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Air Force Begins Giving Mandatory Anthrax Shots in Korea

Air Force begins giving mandatory anthrax shots in Korea
By Franklin Fisher, Stars and Stripes

SS Maj. Nerriza Brooks of Osan Air Base's 51st Medical Group gives an anthrax shot to Master Sgt. Daniel Saiz of the 51st Mission Support Squadron on Wednesday.

OSAN AIR BASE, South Korea — The U.S. Air Force in South Korea resumed mandatory anthrax shots for its airmen Wednesday, officials said.

Osan Air Base began mass vaccinations, said Lt. Col. Michael E. Shavers, spokesman for 7th Air Force at Osan. About 4,000 airmen are slated for the shots there, he said.

At Kunsan Air Base, the 8th Fighter Wing was to begin shots Friday for the wing’s 1,600 airmen, said Capt. James P. Lage, a wing spokesman.

This comes after the Pentagon’s top health official approved plans to restart anthrax vaccinations for troops serving in South Korea or in the U.S. Central Command area of operations.

Since 2005 the shots had been voluntary. But when only half of U.S. troops chose to get them, the Pentagon in 2006 announced they would become mandatory for those deemed most at risk.

On Wednesday, the Air Force became the first branch to resume the shots in South Korea, officials at U.S. Forces Korea in Seoul said.

It could not immediately be learned from USFK when the other services on the peninsula are scheduled to begin anthrax shots.

The shots are to be given to all of the nearly 7,900 airmen serving in South Korea, except those who may be deemed exempt for medical or other reasons, officials said.

U.S. Air Force headquarters has set a goal that 90 percent of airmen in South Korea and in the CENTCOM area will have received or started to receive the shots by April 30 and the rest thereafter, Shavers said. The process entails six shots given over 18 months.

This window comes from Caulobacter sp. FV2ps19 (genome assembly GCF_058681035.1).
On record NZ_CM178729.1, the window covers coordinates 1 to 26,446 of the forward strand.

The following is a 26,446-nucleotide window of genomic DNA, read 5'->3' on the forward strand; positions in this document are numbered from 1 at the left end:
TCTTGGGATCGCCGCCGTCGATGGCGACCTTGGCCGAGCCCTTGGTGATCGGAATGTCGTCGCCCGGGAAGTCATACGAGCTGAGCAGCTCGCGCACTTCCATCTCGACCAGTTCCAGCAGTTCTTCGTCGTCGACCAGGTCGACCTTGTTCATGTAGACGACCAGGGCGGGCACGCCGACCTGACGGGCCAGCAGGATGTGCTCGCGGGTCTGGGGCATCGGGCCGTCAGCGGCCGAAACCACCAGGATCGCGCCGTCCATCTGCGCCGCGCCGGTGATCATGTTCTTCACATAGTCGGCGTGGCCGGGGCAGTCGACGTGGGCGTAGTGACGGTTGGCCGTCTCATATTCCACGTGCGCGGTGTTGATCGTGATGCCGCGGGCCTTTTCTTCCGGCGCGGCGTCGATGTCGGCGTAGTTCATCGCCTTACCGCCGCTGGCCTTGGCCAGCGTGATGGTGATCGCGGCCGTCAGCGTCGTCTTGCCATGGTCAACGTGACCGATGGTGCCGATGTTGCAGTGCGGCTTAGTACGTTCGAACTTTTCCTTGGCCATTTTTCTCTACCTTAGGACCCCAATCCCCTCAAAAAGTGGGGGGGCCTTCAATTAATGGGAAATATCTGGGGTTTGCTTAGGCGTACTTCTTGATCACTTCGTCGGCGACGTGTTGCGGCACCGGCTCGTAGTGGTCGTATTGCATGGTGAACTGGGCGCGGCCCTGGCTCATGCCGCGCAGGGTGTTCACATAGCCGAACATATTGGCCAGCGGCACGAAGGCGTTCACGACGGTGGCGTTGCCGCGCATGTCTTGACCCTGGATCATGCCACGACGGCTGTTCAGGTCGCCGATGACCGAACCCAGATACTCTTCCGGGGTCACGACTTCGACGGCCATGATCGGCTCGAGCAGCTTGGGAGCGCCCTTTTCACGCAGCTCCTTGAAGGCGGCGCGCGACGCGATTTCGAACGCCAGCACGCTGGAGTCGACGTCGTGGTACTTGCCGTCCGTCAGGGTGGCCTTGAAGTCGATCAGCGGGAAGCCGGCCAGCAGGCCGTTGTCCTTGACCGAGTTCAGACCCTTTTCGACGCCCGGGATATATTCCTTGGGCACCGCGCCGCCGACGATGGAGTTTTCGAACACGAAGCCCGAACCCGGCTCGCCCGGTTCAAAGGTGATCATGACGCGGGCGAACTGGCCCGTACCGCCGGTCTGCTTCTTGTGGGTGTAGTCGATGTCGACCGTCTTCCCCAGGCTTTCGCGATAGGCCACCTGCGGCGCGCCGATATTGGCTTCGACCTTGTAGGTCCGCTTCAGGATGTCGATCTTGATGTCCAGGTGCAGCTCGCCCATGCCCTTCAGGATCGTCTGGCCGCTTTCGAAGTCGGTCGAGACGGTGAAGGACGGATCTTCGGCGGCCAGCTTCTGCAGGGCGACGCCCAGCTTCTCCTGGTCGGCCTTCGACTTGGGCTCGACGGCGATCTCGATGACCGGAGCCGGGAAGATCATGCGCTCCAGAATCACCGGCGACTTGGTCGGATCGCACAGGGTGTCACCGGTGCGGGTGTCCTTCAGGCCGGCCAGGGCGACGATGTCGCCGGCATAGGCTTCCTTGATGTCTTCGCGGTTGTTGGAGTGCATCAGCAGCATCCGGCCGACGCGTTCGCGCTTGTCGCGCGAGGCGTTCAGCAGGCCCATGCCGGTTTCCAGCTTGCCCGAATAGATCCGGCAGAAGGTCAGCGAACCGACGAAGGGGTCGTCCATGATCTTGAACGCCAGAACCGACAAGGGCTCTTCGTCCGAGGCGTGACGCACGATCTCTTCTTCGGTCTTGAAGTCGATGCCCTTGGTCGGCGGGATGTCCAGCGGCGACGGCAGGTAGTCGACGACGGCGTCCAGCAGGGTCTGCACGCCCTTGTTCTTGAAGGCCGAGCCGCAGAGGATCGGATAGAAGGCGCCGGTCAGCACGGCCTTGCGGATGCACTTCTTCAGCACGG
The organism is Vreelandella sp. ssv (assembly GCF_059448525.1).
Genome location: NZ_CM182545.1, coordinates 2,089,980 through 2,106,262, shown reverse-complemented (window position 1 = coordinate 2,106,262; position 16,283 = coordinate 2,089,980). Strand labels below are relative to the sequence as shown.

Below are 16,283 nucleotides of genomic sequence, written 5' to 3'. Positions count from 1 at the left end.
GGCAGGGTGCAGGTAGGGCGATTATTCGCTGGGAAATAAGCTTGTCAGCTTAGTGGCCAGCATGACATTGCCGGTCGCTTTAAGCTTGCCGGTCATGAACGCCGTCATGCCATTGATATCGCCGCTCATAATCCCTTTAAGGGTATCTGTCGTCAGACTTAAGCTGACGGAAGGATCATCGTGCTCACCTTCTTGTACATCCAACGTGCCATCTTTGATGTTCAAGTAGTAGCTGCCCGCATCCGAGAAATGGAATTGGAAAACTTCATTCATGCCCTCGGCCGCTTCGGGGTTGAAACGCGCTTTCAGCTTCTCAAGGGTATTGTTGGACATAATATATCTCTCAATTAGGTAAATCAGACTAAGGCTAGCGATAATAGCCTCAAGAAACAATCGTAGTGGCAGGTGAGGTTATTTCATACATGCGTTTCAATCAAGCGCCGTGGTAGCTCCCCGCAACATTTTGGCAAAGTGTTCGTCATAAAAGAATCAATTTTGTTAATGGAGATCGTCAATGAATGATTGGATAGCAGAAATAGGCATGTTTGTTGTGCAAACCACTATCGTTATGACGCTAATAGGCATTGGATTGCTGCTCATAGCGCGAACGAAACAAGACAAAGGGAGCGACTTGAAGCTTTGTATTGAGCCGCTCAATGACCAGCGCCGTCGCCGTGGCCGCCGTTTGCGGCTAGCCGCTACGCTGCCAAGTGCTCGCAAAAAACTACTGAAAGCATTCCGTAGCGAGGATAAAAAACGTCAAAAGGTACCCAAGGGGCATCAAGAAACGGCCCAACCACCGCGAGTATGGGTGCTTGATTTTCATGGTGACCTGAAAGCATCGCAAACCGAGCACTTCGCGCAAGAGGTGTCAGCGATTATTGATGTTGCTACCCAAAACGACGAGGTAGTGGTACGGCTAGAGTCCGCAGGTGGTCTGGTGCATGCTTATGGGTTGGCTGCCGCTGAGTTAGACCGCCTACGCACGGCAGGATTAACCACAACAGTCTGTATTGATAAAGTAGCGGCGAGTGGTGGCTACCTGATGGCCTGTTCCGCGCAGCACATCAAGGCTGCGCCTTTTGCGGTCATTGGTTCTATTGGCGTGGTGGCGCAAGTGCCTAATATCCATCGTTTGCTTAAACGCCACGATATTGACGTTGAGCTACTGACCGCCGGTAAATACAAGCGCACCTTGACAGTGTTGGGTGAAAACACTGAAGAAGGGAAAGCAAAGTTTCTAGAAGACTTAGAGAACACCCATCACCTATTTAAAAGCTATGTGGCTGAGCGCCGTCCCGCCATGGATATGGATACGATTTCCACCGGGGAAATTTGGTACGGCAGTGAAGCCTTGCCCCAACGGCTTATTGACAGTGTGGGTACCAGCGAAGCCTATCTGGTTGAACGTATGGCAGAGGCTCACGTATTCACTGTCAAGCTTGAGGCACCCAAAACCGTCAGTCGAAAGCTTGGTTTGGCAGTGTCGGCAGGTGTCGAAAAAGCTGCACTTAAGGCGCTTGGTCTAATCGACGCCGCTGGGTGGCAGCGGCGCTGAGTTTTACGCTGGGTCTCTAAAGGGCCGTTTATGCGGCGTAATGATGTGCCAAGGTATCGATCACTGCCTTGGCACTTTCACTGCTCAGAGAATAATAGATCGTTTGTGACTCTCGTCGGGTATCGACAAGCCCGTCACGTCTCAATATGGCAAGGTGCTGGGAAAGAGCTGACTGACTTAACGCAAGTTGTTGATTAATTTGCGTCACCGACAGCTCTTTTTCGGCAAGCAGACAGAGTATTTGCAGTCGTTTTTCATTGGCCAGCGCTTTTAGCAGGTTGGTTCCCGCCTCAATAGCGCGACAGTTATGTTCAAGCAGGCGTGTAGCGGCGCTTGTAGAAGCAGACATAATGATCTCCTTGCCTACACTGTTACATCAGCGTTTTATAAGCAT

At Osan on Wednesday, medical teams staffed tables in the base theater and vaccinated airmen from 6:30 a.m. to 6 p.m., a schedule they were to repeat Thursday, Shavers said. Shots also were being given at the base hospital, and are planned to be given at certain on- base squadrons.

In addition, medical teams are prepared to visit places other than Osan and Kunsan, said Lt. Col. Lee Harvis, commander of the 51st Aerospace Medicine Squadron at Osan.

“If we have to bring it to them, we’ll bring it to them,” he said.

Airmen who say they need to be exempted from the shots on medical grounds will be sent to the base hospital for checks to determine whether an exemption is warranted, Harvis said.

“It’s not our job to force anybody,” Harvis said.

No airmen refused the shot, Harvis said Wednesday afternoon.

Airmen have received medical briefings at their units about the upcoming immunizations, and also are given an informational pamphlet, Harvis said.

Should airmen decline the shot, a medical official will talk with them about their reluctance.

If they still decline, their names are to be noted and they are to discuss their refusal with their squadron commander, said Harvis.

Master Sgt. Daniel Saiz of the 51st Mission Support Squadron got his first anthrax shot in the base theater at Osan on Wednesday.

“I wasn’t interested,” he said, until medics gave a briefing about how lethal even a small quantity of anthrax can be.

“I prefer to get the shot,” said Saiz, “than to get what comes with picking up anthrax.”
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